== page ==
With that in mind, here’s our list of recommendations for open-ended toys that let your child’s creativity run free!

1. Open-ended toys to inspire their inner artist

Whether you’ve got a stash of paper, pens, non-toxic paints, and playdough at the ready, or you need to restock: “Art supplies of every ilk are one of the best ways to encourage creativity and creative thinking,” comments Lively.

2. Open-ended toys to help kids understand the wide, wide world

Photo by David Hume Kennerly
Photo by David Hume Kennerly

Doctor or veterinarian kits, pretend kitchens with utensils and food, and dress-up clothes all help children process the world around them. One great gift idea? Create a dress-up box for your child full of clothes and crowns and capes for play. Toy cash registers are great to have around to play grocery store.

3. Open-ended toys that build a love for nature

When children interact with nature, anything is possible.

Find around your house: Never underestimate the simple power of a stick! Small trowels, shovels, spoons, and plastic pair perfectly with a mud puddle, sand box, or a patch of dirt.  

Buy from a store: Many hardware stores sell child-size gardening tools and gloves. And depending on the age of your child, microscopes, bug catchers, and magnifying glasses made for tiny learners all encourage children to explore and ask questions.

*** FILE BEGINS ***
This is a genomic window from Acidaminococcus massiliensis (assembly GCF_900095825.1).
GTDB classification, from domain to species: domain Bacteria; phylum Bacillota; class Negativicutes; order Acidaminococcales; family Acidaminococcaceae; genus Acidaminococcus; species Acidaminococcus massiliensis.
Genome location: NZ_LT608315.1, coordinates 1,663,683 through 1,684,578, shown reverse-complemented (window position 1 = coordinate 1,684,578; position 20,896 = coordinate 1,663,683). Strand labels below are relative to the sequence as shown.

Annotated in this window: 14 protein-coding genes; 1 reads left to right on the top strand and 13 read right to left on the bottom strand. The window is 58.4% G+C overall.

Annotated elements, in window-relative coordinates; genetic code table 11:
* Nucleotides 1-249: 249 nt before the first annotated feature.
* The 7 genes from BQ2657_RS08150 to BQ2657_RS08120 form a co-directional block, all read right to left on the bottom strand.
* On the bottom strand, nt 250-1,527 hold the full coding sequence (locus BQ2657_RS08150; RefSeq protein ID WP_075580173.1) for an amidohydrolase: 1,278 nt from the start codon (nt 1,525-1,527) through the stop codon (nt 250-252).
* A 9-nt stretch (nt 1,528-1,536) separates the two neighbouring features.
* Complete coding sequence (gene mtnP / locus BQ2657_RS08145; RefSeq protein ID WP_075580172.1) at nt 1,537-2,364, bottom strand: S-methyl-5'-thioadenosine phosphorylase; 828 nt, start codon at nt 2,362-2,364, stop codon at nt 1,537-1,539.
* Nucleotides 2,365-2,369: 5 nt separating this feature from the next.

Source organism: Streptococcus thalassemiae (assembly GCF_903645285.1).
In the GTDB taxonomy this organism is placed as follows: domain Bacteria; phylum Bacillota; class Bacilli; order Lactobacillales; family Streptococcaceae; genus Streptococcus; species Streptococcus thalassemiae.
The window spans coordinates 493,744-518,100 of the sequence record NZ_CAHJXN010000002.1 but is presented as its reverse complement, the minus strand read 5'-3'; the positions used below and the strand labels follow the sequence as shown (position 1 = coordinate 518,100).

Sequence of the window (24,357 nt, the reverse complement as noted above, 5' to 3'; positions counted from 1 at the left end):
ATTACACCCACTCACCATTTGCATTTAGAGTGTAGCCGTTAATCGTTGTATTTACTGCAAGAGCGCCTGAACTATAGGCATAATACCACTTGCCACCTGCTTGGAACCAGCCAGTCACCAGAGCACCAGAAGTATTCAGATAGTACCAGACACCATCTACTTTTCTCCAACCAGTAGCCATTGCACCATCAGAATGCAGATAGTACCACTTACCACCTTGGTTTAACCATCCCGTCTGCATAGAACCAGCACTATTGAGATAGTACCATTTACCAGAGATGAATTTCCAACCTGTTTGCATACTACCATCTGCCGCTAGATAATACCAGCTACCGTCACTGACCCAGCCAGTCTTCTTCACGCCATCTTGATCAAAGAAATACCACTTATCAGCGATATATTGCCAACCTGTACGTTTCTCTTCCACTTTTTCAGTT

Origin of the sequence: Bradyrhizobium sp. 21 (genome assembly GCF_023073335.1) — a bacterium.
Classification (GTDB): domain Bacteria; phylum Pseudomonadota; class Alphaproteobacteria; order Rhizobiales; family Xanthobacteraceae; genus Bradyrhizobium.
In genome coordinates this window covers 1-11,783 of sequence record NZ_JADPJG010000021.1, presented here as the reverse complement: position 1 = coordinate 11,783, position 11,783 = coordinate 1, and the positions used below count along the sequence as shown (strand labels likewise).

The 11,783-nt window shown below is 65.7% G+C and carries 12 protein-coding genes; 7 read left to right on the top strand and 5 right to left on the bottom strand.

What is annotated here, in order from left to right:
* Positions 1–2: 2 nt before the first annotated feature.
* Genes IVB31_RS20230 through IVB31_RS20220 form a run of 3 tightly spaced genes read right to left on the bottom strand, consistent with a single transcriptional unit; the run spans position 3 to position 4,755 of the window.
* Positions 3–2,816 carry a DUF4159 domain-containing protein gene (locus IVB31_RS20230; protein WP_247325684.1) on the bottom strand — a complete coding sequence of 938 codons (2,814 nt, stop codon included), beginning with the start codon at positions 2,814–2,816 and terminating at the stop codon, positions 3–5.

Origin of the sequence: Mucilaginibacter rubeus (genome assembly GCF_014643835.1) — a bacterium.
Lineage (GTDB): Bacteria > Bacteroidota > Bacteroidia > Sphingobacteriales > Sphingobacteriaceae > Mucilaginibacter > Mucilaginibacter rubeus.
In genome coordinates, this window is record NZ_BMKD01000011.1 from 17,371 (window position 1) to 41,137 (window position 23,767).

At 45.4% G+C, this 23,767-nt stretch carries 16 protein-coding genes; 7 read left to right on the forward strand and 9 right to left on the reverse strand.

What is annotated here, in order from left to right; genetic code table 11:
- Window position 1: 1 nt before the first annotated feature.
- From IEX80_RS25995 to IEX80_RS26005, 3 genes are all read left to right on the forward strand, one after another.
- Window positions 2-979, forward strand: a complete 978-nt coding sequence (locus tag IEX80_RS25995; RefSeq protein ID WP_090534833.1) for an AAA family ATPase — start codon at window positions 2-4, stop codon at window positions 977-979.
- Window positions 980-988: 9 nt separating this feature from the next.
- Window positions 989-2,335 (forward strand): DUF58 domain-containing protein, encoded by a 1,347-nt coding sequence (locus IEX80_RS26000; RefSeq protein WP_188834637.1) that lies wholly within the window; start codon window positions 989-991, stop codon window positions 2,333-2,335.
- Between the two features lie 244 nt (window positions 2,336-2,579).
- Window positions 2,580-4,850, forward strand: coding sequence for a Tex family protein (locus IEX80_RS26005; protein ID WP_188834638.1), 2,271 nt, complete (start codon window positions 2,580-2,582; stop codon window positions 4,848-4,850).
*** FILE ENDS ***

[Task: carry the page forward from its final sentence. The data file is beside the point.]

4. Open-ended toys to get their wiggles out

Find around the house: Cardboard boxes and household objects that are safe for making a kid-size obstacle course will get them making—and moving.

Buy from a store: Balls, hula-hoops, a set of cones for zig-zagging bikes or scooters around, yoga mats, and jump ropes are all fantastic props for encouraging movement and making up games as they go along.

5. Open-ended toys to help them tune into music

Find around the house: Pots and pans, wooden spatulas, or CDs for dancing all bring the gift of song to kids’ hearts, minds, and bodies.

Buy from a store: Musical instruments like drums, tambourines, maracas, or shaker eggs.  Ukuleles make great first-time, just-the-right-size guitars. Invest in CDS or iTunes gift cards to download good dance tunes.  

6. Get your game on

Board games are a family classic, but they’ve actually come a long way. There are many board games available today, like those from Peaceable Kingdom, that require cooperation among players rather than competition, and that’s a good thing: Children learn to work together to find solutions to challenges. This helps encourage collaborative problem solving.

Meet Meg.

Meg Davis believes deeply in providing all children access to high-quality early childhood education and care—a goal she’s worked toward for more than 12 years at KinderCare Education. Today, she serves as our Manager of Curriculum and Content Development. That means she’s had a hand in developing just about every single page of our Early Foundations and School-Age curriculum. Integrating fine arts and the outdoors into early childhood education are particular interests for Davis—interests that show up strongly in KinderCare Education’s programs today. Davis holds a Master in Curriculum and Instruction, Early Childhood Education.

Read more articles from Meg.